Handling a delicate matter

  • Letters
  • Wednesday, 18 Dec 2019

MESUT Ozil (pic) of English football club Arsenal has come under fire for voicing his support for Uighur Muslims in China whom he likened to “warriors who resist persecution”. Arsenal swiftly tried to distance itself from Ozil in a bid to safeguard relations with China, a country in which the club has numerous commercial interests.

For the purposes of this letter, what should be interrogated is the act of voicing out an opinion on a sensitive matter when one is attached to an organisation, in this case a football club. What are the stakes involved? The issue of the persecution of Uighurs in Xinjiang and counter-narratives have already been presented extensively elsewhere.

First, who is Ozil in terms of his background? He is a third-generation Turkish-German. Some sources say his ancestors are ethnic Turks while others say they are ethnic Kurds. Ozil is a practising Muslim and often recites from the Quran before football matches, as do fellow Muslim footballers such as Sadio Mane and Mohamed Salah of Liverpool.

He is also not shy to talk about the difficulties of being a Muslim and a footballer during Ramadan. Because of the need to stay at peak fitness, fasting all 30 days isn’t easy and sometimes just not possible.

Providing a brief background can put some context for Ozil’s voicing out against the persecution of Uighurs in Xinjiang. However, Ozil’s religion cannot be seen to be the only reason explaining his frustration.

After all, as he rightly pointed out, newspapers in the West do report on the Uighur issue. On this note, he also criticised the silence of Muslims to the plight of the Uighur Muslims, saying that “what will be remembered years later would not be the torture by the tyrants but the silence of their Muslim brothers.”

Malaysian reaction to his comments have been discouraging and intentionally hurtful, with many not even addressing the role of sports athletes in political discourse. One netizen confidently branded him a Muslim fanatic who would support suicide bombers. That netizen also advised Arsenal to send Ozil to Saudi Arabia so that he can pray there as much as he wants. Mercifully, one netizen did advise not to mix religion and politics with sports.

At the surface level, the belief that religion and politics should not be mixed with football is a noble one. Football is a game that 50,000 fans want to watch in a stadium and an art that they want to witness; one cannot forget players such as Maradona who, at the 1986 World Cup, literally ran past the whole of the England team to score a goal to send Argentina to the semi-finals and eventually win the tournament. Nobody wants to think of politics when they are cheering on their favourite team.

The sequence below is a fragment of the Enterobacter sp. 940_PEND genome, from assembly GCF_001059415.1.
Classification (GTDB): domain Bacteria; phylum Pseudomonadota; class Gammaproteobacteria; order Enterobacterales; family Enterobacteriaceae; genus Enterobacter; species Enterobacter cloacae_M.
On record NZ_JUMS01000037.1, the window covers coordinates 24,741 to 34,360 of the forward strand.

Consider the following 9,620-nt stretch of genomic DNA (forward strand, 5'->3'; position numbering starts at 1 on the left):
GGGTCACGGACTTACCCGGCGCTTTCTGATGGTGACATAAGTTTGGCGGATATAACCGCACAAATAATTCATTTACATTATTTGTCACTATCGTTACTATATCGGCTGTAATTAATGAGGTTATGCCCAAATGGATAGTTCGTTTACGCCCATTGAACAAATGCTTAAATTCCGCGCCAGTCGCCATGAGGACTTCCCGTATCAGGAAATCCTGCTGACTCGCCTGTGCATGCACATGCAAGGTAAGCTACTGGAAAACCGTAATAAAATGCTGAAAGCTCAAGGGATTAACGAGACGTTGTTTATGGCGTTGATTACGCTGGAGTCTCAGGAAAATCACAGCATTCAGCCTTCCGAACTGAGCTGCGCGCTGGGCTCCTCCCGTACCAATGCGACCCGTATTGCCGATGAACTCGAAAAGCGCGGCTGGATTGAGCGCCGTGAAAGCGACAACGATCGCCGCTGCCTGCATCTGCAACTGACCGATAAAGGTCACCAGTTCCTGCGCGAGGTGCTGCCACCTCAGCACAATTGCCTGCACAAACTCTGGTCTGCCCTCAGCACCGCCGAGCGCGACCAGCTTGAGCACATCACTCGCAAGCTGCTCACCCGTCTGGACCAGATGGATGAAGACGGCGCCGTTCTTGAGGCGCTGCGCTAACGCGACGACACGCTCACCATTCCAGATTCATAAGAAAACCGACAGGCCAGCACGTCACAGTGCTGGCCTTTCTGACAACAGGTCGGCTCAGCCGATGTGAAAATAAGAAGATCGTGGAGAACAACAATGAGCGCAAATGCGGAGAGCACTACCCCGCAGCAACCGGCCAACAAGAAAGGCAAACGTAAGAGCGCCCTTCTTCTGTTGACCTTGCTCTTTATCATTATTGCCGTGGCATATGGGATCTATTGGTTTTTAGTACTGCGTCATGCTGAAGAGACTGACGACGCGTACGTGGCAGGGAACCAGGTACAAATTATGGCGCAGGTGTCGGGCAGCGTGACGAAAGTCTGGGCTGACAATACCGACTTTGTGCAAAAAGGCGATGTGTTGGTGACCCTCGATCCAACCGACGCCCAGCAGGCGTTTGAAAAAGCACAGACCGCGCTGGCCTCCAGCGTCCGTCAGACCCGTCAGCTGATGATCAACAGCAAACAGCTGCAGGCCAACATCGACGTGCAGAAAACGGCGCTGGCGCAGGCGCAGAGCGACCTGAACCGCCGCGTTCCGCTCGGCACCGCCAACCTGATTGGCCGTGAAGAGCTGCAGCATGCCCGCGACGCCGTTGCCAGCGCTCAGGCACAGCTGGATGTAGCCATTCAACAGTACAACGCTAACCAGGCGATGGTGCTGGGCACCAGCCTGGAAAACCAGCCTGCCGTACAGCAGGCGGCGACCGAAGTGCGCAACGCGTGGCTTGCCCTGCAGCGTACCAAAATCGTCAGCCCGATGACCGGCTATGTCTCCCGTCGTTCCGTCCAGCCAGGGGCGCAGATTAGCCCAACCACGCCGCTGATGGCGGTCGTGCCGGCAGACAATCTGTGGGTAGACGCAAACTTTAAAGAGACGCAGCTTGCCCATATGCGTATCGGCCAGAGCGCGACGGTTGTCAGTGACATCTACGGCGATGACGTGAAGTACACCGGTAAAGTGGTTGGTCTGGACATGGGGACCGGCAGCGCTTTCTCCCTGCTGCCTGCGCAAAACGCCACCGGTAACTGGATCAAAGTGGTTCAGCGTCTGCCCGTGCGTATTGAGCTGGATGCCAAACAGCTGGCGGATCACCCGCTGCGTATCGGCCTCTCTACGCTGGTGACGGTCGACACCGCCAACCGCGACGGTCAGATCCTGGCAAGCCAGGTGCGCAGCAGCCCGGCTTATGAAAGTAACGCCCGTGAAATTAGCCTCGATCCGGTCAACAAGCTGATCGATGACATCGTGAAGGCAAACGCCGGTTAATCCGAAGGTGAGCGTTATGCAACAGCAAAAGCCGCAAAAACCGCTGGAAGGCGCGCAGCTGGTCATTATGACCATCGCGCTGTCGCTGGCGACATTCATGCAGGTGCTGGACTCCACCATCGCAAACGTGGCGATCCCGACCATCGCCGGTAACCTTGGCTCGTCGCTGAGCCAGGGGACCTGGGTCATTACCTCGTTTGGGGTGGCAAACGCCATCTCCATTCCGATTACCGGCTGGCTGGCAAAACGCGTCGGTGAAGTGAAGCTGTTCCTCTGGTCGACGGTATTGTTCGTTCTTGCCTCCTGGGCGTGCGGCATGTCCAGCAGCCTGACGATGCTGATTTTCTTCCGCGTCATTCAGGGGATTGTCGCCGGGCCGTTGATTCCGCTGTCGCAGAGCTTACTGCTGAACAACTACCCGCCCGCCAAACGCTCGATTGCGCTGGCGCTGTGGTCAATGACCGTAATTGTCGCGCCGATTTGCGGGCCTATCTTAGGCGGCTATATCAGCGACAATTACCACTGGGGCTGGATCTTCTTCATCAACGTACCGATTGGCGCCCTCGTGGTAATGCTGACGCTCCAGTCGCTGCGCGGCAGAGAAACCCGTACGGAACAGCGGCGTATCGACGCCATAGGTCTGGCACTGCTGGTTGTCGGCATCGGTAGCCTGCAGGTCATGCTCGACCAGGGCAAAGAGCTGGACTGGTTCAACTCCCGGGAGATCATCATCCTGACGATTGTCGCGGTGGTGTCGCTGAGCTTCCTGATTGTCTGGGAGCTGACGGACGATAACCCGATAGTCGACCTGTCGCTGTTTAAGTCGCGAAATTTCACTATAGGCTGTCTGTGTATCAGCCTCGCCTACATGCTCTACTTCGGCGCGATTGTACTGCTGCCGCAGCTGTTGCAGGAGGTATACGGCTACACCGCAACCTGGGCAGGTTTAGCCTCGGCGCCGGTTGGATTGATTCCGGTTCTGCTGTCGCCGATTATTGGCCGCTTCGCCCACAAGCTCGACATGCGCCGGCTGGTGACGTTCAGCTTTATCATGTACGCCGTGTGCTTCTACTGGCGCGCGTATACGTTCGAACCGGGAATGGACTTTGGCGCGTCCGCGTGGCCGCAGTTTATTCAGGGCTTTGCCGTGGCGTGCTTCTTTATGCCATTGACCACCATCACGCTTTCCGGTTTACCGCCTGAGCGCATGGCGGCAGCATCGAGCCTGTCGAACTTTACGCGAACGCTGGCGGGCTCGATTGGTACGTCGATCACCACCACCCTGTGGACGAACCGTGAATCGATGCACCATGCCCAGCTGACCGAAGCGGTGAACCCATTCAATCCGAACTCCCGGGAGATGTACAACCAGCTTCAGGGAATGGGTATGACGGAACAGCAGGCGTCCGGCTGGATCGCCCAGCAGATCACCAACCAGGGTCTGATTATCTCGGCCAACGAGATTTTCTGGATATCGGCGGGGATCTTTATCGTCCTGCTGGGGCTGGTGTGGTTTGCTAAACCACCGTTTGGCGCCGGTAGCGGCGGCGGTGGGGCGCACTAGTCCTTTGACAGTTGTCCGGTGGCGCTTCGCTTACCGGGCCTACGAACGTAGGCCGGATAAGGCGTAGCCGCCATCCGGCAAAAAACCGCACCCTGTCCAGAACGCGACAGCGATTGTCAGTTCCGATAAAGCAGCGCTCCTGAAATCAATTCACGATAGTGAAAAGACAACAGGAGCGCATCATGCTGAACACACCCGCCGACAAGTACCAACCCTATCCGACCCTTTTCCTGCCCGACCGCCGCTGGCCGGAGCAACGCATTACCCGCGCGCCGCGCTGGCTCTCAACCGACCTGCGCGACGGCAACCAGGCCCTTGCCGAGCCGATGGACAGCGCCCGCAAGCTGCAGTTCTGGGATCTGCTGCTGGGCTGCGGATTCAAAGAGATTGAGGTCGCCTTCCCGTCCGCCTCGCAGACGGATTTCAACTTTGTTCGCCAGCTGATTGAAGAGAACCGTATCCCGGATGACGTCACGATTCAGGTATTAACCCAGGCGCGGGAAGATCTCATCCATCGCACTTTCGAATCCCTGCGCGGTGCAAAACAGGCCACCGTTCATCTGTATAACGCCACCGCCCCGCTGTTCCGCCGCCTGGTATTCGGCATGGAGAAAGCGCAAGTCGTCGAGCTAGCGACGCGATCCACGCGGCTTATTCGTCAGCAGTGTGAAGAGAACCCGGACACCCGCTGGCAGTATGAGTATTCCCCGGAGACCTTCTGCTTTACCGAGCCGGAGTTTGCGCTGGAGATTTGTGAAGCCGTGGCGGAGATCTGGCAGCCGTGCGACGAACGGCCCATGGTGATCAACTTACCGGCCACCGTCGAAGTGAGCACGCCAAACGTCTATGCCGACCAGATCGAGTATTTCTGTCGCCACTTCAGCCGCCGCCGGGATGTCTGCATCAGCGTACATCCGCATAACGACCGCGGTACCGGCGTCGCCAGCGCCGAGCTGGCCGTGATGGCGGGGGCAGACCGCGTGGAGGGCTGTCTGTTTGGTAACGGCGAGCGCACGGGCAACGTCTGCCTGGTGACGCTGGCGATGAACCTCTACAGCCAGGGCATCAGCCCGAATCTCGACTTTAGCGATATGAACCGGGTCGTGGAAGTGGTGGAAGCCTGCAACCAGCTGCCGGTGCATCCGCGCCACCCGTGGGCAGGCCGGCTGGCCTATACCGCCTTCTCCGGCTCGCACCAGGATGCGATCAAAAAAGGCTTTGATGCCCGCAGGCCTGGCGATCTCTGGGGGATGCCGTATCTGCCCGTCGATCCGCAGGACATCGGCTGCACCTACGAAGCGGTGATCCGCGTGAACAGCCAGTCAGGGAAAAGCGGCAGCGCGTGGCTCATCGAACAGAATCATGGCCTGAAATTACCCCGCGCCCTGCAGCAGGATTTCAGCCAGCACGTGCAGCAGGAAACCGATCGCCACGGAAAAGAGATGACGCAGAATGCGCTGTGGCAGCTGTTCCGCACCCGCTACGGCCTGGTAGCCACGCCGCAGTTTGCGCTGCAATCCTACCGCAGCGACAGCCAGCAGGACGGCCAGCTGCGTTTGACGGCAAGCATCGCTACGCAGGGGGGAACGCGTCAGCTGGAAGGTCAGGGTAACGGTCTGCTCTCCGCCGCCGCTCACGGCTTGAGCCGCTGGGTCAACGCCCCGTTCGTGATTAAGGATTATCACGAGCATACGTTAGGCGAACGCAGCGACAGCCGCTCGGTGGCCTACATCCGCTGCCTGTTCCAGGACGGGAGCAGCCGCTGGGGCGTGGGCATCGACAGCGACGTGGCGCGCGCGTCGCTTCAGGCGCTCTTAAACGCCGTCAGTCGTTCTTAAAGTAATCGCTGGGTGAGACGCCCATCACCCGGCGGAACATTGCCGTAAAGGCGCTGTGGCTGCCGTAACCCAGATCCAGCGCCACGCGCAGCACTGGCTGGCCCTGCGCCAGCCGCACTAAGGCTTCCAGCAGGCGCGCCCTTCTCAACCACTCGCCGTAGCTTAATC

Football is supposed to be simple, not mired in political chicanery. Sports is meant to be a break from our daily lives, while politics, with the help of the news, reminds us of the grim realities of human suffering and daily life.

However, the reality and the normative can never be one. Football and politics necessarily mix because of the extra attention footballers garner. It is a rule every footballer knows, or should know.

The question is what should footballers do with the knowledge that they are individuals who garner a lot of public attention?

In Ozil’s case, was what he said terribly inflammatory? Or was he just saying what has already been said? We would do well to distinguish between an act and an intention.

Regarding the former, I doubt Ozil’s intention was to rouse separatist sentiment in Xinjiang, or better yet become a freedom fighter himself.

In terms of the act, he could have been speaking as a Muslim who shares similar roots with the people living in Xinjiang. He could also have been speaking as someone who is socially conscious like many of us.

Does Arsenal need to vocally come out in support of Ozil’s opinions? Not necessarily. Does distancing themselves from Ozil say anything about their own position on what is happening in Xinjiang? No, and we don’t actually know what the club’s position is.

My point is that saying football and politics should not be mixed is ill informed if such a mixture is not calling for a negative course of action. In other cases, mixing football with politics or religion constitutes a positive course of action. The number of football players and clubs who take a no-nonsense attitude to racism is testament to this.

Football doesn’t solve racism, but it is a significant platform to raise awareness of it. This awareness can start from as young as six when children enter football academies and societies.

We shouldn’t be selective and say football and politics should only mix for good social causes but footballers should keep quiet if they have an opinion that some people will not like even if it does not advocate for social disharmony.

Rather, football and politics, when mixed together, should be dealt with delicately. Ozil’s statements are just opinions that do not advocate for any sort of violence or discord.


Kuala Lumpur

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